And then you’re able to do that, and the novelty of that wears off fairly quickly. Then you ask, “How could I bring it into reality in a way that I couldn’t have previously conceived of?” So then, that’s where other people come in. For a control freak like myself, that’s hard to learn to let go of your project a little bit and to listen to people. So that was a strenuous process, but now I feel like it’s the right balance. I have a vision for what I want, but I can definitely listen, and my eyes are open throughout the recording process.
HMS: That sounds like a really good balance between the personal time that you need in order to conceive of things and the more public time of working with others to bring it into reality. Every musician is different, and I’ve talked to some who started working with other musicians at a quite young age and they feel like they never found out what their own sound or voice was, so are having to do it now. If you never get that core, that starting point, you might have to go back and find it, but it sounds like you’ve built that up.
ML: Sure. Well, I’m a pretty antisocial person to begin with, so I think that when I first started the writing process, in my teens, it was so insular from the very start, that for me, there was no other way that it could have been. I would record songs on a little four track cassette thing and sing very quietly. I would literally go into the closet of my room to sing and write because I was terrified that someone in the house would hear me.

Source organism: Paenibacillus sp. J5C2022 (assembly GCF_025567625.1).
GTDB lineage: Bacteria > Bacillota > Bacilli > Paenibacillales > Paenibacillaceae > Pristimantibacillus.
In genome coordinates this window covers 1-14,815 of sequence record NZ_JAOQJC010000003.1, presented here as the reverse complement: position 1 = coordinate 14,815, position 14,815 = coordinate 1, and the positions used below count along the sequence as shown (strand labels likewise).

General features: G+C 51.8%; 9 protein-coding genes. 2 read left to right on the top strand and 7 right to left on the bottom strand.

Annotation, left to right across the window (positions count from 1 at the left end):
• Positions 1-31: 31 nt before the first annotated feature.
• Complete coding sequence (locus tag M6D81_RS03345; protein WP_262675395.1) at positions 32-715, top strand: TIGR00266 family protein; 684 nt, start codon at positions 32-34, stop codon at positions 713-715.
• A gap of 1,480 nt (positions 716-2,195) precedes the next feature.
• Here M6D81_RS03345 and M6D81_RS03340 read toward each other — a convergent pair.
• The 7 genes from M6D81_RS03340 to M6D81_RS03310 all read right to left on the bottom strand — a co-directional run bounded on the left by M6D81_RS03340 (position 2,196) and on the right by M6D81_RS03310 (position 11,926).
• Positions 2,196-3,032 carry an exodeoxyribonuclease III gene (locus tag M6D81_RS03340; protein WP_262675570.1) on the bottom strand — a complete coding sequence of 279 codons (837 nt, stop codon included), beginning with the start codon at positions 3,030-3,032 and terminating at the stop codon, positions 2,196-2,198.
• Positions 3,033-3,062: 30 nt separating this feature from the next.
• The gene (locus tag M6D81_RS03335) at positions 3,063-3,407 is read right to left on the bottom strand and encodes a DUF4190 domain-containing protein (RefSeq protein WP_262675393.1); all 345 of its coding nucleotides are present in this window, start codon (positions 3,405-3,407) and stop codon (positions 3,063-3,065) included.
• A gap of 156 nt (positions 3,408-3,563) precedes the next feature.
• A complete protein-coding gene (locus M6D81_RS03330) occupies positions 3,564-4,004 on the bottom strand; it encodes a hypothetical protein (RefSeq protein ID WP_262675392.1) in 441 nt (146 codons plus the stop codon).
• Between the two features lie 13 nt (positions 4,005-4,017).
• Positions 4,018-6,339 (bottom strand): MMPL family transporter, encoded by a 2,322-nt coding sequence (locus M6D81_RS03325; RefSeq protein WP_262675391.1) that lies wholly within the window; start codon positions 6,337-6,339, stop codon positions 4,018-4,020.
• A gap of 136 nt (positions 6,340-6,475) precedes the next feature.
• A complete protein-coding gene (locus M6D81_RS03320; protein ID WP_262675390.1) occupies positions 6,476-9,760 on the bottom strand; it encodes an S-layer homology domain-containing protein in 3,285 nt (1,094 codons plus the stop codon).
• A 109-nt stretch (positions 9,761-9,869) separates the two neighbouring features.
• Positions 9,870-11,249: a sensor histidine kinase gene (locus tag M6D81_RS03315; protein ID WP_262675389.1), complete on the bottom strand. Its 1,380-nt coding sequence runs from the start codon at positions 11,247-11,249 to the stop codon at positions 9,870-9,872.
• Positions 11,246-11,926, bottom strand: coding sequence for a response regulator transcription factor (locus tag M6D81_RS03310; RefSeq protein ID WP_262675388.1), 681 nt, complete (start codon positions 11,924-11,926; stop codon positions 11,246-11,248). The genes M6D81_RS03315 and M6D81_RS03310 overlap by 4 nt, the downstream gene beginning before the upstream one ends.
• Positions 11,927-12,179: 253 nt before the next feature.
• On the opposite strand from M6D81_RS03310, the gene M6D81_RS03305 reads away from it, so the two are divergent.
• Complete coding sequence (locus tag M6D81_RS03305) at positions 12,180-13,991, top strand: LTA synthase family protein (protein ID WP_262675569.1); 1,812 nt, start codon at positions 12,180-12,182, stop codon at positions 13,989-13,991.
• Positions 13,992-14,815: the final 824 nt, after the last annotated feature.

And it was like that for a little while until I thought I was decent enough to play in front of someone else. I do think that time was helpful for me so that I could figure out why I was doing this, what my actual sound was before anyone even heard what my voice sounded like, much less before working with other musicians.
HMS: I totally get that. I grew up with musicians and putting up foam on the walls because “no one must hear me”, even though it ruined the walls, was a real thing.
Can you explain to me the continuum of your work released under your own name and the dawn of releasing under Thin Lear?
ML: I struggled with it. Releasing music under my own name seemed like the right thing before. I was coming out of another band. I was very tired of sparring with people creatively and it just felt right to really own everything. Then I started to write songs that were a little bit out of the real of the typical singer/songwriter fare. I’m very interested in writing story songs and having some kind of narrative. And I like not being the center of the song. Even on this record, Matt Longo is not the speaker.
HMS: Yes, you use narrator voices, don’t you?
ML: Yes. If you look at Randy Newman, he’s singing as characters. And often he’d get into trouble because he’d be misconstrued as being the owner of those opinions. I wanted to write songs like that, so I needed to divorce myself from my own name. The reason it’s “Thin Lear” is that I was initially going to go by the name “Tin Ear” since I liked the sound of the name. But it turns out Tin Ear is a Prog Rock band from the 70s.
I dreamed of a Thin Lear kind of character, like the cover of those old Creepy Magazines. I like to read them before I go to sleep because they give me weird dreams. When I was thinking of what the name would be, I was doing that, and I had the image of a Frank Frazetta style person, someone whose name would be Thin Lear. And when I woke up, I thought, “Okay, I’m going to use that name.” I had a clear image of what a cover of something like that would look like. I contacted an illustrator, Jenny Fine. I had her working on the album cover that turned out to be the Thin Lear EP cover.
In terms of how it connects to the music, I can’t really say. I think I just love animation, so I keep gravitating toward those things. I’ve done a video for a song called “Second Nature” from that EP with this group of puppeteers from Russia called Face Heads. I’m working on a video for a song right now an illustrator from the UK. Animation inspired me so much, particularly that sort of Gothic, older style.